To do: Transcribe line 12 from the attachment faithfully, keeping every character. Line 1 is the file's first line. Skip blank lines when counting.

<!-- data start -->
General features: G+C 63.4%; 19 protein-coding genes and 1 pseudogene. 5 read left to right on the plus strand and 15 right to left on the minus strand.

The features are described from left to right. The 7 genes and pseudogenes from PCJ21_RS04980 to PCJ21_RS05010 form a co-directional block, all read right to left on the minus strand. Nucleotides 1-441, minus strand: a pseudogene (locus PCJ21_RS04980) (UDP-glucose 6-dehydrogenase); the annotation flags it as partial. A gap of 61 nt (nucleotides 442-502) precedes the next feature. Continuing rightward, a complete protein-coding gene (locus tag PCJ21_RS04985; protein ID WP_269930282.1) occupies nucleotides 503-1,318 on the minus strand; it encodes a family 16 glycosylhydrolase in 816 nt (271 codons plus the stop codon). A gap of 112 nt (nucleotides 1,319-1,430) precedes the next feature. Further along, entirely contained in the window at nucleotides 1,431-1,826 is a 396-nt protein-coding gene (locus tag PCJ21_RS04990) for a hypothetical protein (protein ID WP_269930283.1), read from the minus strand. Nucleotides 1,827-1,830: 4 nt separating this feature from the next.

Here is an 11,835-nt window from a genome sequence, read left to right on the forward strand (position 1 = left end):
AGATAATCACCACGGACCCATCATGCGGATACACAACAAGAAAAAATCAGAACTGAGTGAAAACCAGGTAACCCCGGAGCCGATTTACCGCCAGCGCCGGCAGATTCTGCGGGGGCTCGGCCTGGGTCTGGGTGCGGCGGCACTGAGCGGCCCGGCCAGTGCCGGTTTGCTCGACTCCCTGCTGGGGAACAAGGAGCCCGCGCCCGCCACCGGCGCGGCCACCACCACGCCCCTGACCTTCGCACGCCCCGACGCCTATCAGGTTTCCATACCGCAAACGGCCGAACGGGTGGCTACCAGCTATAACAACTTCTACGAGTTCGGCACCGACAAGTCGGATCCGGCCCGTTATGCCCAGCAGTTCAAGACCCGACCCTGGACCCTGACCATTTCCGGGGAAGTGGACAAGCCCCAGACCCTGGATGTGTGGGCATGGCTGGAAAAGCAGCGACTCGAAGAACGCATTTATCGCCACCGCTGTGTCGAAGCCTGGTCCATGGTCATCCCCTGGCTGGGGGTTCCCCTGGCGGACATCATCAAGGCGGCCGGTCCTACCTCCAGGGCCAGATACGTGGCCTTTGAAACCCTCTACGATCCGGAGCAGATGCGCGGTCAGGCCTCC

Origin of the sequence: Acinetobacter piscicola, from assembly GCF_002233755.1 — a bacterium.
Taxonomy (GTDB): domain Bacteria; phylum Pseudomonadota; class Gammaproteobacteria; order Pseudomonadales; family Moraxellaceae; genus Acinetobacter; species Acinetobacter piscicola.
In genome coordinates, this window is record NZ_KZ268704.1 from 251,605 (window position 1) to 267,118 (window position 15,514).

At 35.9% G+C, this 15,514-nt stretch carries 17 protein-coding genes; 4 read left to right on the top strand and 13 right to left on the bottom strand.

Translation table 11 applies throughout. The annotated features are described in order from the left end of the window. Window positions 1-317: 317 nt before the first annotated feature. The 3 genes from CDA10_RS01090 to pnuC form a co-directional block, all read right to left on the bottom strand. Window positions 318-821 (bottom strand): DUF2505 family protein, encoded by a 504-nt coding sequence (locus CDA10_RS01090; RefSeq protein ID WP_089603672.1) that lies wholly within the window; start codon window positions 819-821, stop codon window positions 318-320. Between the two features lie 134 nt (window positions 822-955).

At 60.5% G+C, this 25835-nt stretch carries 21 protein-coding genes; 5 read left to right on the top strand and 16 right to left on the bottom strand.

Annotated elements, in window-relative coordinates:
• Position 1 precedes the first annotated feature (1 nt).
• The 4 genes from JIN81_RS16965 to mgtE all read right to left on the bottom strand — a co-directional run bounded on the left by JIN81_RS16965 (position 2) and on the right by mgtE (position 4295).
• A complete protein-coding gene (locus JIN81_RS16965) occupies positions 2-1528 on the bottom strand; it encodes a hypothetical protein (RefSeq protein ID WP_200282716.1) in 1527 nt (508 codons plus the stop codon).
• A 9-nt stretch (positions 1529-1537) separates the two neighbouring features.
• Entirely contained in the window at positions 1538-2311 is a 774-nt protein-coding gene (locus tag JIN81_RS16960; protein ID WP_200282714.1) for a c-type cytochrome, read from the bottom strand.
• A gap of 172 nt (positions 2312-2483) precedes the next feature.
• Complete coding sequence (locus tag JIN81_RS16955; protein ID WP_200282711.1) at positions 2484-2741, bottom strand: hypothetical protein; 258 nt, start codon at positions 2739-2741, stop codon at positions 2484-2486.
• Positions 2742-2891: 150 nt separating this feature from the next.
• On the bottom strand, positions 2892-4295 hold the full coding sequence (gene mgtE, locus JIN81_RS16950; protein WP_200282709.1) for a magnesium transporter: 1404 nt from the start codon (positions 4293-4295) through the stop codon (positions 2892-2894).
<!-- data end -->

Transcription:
• Position 1 precedes the first annotated feature (1 nt).